Ubuntu, the most well known Linux distribution of them all, is now available to be installed on Windows 10 from the Windows Store.

Installing Ubuntu on Windows means you can start running commands usually restricted to Linux operating systems from the Windows command line instead. You’ll get to use bash, apt, ssh, git and more from the Linux terminal and Ubuntu command line when you open up the Command Prompt using the same methods you’ve always known in Windows 10 for a while now.

When you run Bash or any of the other features, you won’t be inside a virtual machine environment. You also won’t be trapped inside Linux software like Cygwin. What you have now is a full-fledged Windows Subsystem for Linux—a feature that has been around since the Windows Anniversary update but just turned off by default instead of on, so you’ll need to find out what is required to flick the switch on the Windows Subsystem for Linux from the Control Panel before you think about running Ubuntu.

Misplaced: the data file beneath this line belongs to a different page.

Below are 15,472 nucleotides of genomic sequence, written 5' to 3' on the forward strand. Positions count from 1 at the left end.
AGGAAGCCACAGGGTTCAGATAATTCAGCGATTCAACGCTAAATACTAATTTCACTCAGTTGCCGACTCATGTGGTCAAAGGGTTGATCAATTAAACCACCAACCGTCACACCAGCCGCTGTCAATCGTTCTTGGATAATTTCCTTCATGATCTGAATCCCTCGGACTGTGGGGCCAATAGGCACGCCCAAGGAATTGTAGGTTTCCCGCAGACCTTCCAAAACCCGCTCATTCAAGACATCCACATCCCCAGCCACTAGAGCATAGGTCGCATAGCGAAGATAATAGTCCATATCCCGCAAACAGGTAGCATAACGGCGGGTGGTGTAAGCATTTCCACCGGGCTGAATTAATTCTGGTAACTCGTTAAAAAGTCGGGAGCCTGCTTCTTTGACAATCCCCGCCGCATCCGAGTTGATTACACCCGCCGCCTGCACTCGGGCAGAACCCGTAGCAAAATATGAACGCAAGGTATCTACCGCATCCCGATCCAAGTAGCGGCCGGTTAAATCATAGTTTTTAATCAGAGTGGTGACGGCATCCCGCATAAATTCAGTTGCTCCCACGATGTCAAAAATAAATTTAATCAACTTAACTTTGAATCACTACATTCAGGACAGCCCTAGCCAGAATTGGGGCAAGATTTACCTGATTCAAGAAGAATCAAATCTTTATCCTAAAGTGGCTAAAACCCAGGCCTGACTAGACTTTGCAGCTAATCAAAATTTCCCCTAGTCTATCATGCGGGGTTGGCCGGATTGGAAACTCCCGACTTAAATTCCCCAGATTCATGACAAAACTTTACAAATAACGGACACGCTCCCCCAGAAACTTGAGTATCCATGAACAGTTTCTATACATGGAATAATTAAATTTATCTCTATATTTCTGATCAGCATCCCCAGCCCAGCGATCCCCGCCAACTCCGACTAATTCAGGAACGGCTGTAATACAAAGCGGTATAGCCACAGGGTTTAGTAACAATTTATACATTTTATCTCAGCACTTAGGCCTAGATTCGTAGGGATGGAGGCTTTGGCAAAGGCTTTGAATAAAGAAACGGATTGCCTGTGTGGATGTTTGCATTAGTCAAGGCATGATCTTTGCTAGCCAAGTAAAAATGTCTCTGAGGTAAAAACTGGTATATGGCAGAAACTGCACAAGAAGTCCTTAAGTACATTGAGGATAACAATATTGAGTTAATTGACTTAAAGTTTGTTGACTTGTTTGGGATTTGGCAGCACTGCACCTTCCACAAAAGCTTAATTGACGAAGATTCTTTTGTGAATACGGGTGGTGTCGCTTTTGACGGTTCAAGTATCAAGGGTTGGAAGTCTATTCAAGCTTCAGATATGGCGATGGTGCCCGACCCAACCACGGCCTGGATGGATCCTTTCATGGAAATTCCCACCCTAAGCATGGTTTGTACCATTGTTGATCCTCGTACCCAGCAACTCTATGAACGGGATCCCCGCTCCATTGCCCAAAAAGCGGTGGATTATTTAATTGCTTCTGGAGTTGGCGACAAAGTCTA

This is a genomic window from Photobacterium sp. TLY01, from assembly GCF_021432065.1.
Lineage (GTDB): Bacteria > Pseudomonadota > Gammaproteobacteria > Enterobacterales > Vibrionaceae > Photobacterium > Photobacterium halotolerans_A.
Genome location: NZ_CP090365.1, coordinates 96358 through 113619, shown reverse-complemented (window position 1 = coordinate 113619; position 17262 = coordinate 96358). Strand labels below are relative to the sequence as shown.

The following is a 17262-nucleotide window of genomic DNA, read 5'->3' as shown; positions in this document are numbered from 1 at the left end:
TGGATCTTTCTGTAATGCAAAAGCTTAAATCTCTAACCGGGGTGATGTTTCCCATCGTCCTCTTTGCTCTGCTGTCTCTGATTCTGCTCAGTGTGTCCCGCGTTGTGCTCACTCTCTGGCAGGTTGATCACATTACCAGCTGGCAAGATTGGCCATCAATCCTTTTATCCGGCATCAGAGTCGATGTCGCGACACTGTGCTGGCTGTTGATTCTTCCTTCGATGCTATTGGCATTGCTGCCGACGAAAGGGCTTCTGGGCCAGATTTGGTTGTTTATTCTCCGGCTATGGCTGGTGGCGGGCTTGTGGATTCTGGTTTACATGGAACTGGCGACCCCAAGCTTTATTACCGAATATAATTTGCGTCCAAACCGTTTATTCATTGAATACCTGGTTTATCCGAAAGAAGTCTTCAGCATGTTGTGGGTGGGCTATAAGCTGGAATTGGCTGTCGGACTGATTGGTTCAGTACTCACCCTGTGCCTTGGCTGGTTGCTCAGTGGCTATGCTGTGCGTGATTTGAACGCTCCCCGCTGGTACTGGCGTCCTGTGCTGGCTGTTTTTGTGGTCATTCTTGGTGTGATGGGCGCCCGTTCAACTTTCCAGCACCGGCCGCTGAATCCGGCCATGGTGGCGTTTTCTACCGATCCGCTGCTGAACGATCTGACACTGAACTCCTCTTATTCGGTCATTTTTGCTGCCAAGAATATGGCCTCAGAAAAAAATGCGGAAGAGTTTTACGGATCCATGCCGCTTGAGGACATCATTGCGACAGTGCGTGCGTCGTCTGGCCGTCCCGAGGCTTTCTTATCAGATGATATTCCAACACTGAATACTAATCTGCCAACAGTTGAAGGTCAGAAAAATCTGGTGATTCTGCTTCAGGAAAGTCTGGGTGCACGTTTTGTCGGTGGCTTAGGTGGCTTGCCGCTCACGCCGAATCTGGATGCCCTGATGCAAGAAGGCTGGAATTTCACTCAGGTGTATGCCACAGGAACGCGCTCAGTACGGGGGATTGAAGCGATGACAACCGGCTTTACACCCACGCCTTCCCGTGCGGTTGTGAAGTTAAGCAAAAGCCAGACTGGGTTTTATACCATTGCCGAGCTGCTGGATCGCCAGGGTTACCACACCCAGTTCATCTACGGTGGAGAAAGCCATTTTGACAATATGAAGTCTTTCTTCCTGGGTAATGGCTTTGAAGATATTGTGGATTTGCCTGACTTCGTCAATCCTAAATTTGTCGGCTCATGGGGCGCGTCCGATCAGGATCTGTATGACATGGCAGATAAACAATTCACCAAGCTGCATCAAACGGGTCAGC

Linux is becoming increasingly popular, and many peg it as the operating system of the future. That might be one of the reasons why Windows is choosing to offer some Linux options within the Windows environment instead or risk loyal Windows users to leave Windows altogether.

What you have available here isn’t technically Linux. Linux is a kernel that things are then built on—the kernel, in other words,  as it’s known to techies. Nothing Linux is moving to Windows. Instead, you just get the binaries that you would find on Linux, plus the features like the Bash shell. It’s the same deal with this Ubuntu opportunity: technically you don’t get what makes up Ubuntu; you are just getting some of the features that make up Ubuntu. But that’s still kind of cool for Linux and Ubuntu fans stuck in the Windows environment or Windows users who want to try their hand at learning some Linux commands and managing to execute them.

Windows has made it public knowledge for a while now that they planned to work with Canonical to bring a Bash shell to Windows 10. This has been a thing since the Anniversary Update you have to remember—it’s just that the official Ubuntu applications have just been made available to install from the Windows Store within the past few days.

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